Working Hard to Remember

It would be easy to imagine that a person who is as far along in her journey as Kate would simply let go and drift away into her own world. That is what I imagined my mother did. What I realize now is that a spouse or other caregiver who lives with the person with dementia sees far more than anyone outside the home. As it has become more difficult (impossible) for Kate to remember things, she seems to work harder than she did earlier. If not, harder, she is more open with me about her efforts to recall the names of people and places.

It is common for her to rehearse names of family and friends before each visit. A typical situation would involve my telling her about our upcoming visit during lunch or dinner. She will ask me to tell her the names of the people we will see. That usually means one or two names, sometimes as many as four or five when we are visiting our childrens’ families. The pattern is always the same. She asks for a name. I tell her. She repeats it. Then she asks for the name again. This sequence repeats itself several times. Then we move on until we are in the car or plane to see someone. Sometimes she is able recall the first name but can’t get the last.

There are other times that she is trying to recall names when the two of us are not “in rehearsal.” For example, as we are driving someplace, she will just speak someone’s name. I may be reading too much into these occasions, but it sounds like she is pleased with herself when this happens.

There are also times when I initiate the conversation with, “Here’s a test for you. What is the name of your only granddaughter?” Yesterday on the way to lunch, she surprised me by saying, “I’m going to test you. What is my mother’s first name?” When I told her, she said, “Right” and asked, “What is her middle name?” Then she asked me to tell her her father’s name. I can’t know for sure, but I believe she was not asking to test me at all. Indirectly, she was asking me to remind her of her parents’ names. In a sense, this is a way of covering for not being able to remember. On the other hand, it is also possible that she might really have been playing a game with me. If that is so, I would have another interpretation. I would think she has passed into another stage at which she is not able to grasp my own capability to remember. While that may be, I haven’t noticed any other signs that would suggest this is so.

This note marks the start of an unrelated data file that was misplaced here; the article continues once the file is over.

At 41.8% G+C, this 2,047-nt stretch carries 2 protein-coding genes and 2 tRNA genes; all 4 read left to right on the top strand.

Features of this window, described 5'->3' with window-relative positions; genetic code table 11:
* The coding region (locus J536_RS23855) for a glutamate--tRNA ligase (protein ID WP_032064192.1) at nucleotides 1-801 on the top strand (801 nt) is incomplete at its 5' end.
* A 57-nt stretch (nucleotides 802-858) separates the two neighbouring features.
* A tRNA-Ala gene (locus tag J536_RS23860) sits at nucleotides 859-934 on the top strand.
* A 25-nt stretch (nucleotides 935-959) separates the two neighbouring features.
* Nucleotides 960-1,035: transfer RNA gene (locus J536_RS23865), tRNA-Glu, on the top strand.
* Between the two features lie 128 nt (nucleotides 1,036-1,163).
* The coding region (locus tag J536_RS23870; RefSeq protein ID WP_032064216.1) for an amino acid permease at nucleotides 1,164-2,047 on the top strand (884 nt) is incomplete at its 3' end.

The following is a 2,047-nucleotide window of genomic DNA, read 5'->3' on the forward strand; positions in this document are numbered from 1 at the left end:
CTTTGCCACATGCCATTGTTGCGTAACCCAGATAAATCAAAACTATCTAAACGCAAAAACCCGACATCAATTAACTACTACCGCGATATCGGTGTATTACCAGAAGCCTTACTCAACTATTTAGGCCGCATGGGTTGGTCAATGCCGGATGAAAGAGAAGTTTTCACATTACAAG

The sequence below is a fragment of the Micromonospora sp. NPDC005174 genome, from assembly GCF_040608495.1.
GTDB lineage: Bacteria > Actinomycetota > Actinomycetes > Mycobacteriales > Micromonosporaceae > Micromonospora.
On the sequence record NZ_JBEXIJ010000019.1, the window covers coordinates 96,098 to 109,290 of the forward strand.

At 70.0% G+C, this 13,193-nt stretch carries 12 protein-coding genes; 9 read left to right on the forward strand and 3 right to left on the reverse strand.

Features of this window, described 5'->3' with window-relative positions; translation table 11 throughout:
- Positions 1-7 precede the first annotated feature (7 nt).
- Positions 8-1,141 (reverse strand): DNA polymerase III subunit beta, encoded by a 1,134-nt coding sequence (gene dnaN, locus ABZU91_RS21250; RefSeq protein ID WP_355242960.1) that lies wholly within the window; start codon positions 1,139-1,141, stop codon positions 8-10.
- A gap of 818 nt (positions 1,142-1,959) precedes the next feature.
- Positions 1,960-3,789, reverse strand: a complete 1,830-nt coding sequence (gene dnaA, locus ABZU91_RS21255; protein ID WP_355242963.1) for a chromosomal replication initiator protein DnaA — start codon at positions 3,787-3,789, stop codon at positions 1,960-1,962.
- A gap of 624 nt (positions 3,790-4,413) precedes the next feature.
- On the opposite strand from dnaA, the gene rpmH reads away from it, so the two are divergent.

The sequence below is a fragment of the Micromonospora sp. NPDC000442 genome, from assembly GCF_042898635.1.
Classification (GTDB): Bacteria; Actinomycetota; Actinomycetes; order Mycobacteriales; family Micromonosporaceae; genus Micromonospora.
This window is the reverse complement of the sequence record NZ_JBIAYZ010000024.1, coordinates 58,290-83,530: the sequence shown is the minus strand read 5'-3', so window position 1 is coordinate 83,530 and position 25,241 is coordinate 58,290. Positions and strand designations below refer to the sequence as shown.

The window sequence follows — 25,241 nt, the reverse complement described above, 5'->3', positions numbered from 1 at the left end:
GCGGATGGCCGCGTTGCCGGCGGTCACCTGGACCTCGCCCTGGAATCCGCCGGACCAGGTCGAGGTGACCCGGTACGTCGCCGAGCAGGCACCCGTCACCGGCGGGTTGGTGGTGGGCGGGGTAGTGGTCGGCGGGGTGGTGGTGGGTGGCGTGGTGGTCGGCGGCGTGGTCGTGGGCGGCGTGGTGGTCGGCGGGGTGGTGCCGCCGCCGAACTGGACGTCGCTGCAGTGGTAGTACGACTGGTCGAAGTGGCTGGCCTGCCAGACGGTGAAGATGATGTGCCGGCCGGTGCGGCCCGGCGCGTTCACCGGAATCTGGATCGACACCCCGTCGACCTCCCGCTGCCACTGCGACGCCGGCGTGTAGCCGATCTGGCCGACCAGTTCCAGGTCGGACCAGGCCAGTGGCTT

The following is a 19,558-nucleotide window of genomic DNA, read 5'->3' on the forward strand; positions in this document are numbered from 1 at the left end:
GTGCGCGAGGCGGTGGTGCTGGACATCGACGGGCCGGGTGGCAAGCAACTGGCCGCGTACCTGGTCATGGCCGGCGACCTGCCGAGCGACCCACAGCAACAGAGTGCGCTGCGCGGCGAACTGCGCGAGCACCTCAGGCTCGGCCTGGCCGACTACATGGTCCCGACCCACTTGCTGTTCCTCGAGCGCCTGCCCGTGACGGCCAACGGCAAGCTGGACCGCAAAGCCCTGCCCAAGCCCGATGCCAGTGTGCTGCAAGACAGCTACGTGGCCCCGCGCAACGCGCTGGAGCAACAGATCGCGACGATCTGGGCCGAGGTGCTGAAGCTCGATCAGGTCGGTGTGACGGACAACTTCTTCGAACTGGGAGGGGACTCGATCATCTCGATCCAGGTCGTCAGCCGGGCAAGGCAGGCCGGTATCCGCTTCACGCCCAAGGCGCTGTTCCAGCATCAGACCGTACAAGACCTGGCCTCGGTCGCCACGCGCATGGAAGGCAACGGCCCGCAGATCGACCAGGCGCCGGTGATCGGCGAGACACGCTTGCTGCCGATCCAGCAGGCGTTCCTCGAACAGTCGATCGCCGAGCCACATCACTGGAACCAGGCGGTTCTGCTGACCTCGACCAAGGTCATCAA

Last night at dinner, my dad’s former writing teacher was sitting in the booth behind us. She was with another woman who had been in the writing class. The third woman had been in his Sunday school class. We chatted a few minutes with them before taking our seats. Immediately, she whispered, “Who is she?” I knew she meant the writing teacher. I told her. We went through this several times. Then she did the same thing with the restaurant. She never got them, but she was trying so hard.

This experience also makes me think about her decision not to tell others, even our children, about her diagnosis. She has never wanted to be treated like someone with Alzheimer’s. She wanted, and still wants, to be treated just like anyone else. It’s just so hard when you can’t remember who people are or even where you are.

A Humorous Moment